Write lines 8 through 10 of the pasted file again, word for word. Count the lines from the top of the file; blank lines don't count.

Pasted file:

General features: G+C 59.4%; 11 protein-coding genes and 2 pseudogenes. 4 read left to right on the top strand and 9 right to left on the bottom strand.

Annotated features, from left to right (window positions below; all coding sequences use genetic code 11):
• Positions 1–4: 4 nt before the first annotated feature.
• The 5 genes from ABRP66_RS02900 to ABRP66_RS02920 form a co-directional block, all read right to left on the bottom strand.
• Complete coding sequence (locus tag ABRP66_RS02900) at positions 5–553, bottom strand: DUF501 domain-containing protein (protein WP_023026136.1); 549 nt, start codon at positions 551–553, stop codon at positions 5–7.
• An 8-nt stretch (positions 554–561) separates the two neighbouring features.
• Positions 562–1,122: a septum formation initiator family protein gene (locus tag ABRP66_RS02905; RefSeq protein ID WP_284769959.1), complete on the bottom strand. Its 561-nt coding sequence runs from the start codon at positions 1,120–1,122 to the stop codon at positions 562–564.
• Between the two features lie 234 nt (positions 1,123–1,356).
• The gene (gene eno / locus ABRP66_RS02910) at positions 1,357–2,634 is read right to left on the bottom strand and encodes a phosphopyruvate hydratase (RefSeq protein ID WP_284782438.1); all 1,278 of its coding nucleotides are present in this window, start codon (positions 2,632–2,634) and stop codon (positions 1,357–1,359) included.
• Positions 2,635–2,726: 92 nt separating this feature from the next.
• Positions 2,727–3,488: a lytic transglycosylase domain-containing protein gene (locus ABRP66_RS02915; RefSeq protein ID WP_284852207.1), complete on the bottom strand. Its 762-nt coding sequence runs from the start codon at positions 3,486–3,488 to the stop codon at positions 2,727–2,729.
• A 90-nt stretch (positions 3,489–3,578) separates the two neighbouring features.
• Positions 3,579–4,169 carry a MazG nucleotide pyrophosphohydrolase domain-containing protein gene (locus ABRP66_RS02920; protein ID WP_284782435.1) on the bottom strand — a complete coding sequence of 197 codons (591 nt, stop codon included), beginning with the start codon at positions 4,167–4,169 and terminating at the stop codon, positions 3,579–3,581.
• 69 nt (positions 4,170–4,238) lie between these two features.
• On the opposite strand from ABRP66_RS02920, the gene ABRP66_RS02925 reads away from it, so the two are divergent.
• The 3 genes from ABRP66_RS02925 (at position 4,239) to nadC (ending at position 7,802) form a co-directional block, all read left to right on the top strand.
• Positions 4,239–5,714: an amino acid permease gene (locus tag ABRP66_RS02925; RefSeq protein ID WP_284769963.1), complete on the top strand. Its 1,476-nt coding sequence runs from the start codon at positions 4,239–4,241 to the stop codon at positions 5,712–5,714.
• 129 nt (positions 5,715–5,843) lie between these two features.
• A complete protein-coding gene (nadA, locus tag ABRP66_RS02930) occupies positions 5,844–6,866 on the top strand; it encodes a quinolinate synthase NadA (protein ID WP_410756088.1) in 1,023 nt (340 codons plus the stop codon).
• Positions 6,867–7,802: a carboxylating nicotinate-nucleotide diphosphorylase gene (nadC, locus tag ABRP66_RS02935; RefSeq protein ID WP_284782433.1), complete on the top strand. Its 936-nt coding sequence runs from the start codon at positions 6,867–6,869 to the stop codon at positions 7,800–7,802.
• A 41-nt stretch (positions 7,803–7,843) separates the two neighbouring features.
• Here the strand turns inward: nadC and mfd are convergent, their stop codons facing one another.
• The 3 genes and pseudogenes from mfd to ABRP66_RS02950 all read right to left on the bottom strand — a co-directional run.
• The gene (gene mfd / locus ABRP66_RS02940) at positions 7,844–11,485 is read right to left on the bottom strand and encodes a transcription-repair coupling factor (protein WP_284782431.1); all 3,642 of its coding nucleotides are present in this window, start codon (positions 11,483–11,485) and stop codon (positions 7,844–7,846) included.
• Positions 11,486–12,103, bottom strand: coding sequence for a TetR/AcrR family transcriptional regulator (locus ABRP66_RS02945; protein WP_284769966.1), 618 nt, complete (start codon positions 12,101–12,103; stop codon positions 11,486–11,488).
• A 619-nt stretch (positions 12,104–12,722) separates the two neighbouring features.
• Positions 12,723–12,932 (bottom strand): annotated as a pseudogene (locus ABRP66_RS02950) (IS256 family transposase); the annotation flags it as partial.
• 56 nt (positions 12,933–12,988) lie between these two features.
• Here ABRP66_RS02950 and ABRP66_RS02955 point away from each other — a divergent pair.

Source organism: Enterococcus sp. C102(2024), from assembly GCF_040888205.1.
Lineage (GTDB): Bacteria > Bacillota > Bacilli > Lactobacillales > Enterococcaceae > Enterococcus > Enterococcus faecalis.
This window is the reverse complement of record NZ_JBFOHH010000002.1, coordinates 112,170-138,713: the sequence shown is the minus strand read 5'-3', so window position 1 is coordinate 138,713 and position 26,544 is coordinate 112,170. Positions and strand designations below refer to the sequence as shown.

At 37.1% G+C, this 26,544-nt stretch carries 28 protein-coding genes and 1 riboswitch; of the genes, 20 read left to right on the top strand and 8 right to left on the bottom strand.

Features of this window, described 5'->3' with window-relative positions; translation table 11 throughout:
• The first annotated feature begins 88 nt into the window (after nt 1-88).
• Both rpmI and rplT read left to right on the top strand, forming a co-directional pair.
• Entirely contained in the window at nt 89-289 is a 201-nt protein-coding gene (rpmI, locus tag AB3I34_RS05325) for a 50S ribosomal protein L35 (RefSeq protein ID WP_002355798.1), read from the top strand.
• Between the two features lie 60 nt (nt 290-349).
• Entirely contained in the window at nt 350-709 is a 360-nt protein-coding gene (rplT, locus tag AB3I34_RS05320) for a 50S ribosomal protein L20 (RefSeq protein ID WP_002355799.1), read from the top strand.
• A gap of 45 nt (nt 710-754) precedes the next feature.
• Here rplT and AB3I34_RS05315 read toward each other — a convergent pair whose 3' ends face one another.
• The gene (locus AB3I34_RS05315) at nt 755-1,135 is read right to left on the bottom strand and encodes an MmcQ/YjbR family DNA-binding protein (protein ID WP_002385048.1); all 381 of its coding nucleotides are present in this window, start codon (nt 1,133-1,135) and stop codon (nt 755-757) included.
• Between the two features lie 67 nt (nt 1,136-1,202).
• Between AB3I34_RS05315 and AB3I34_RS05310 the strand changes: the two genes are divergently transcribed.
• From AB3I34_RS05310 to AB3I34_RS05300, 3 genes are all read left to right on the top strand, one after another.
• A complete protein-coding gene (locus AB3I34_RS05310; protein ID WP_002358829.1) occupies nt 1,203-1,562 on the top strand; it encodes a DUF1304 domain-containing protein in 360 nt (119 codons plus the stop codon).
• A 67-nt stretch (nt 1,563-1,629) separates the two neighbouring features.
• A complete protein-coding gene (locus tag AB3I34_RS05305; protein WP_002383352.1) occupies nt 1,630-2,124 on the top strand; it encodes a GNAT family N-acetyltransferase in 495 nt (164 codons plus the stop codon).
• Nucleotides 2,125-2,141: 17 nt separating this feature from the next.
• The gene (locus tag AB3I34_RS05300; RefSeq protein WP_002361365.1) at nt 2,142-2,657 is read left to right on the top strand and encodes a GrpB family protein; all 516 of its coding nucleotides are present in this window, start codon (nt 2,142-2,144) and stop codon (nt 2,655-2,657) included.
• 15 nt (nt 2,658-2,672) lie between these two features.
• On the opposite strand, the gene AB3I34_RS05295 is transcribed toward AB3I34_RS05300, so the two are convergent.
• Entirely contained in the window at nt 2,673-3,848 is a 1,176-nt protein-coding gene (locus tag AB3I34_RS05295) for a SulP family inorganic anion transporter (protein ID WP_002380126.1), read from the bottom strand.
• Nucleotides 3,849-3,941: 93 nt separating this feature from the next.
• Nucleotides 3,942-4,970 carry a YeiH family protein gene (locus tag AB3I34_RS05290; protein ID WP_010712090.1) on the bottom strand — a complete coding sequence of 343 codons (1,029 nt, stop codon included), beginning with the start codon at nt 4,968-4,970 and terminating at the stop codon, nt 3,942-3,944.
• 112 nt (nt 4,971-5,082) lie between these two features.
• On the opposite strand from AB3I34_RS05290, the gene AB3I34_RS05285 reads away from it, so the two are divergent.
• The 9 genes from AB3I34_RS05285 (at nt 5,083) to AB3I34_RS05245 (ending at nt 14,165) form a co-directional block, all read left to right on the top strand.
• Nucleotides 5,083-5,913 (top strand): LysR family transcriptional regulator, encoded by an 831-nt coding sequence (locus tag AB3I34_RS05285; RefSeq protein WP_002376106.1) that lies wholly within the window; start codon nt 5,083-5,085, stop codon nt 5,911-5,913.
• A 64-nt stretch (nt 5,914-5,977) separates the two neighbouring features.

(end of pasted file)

• Between the two features lie 234 nt (positions 1,123–1,356).
• The gene (gene eno / locus ABRP66_RS02910) at positions 1,357–2,634 is read right to left on the bottom strand and encodes a phosphopyruvate hydratase (RefSeq protein ID WP_284782438.1); all 1,278 of its coding nucleotides are present in this window, start codon (positions 2,632–2,634) and stop codon (positions 1,357–1,359) included.
• Positions 2,635–2,726: 92 nt separating this feature from the next.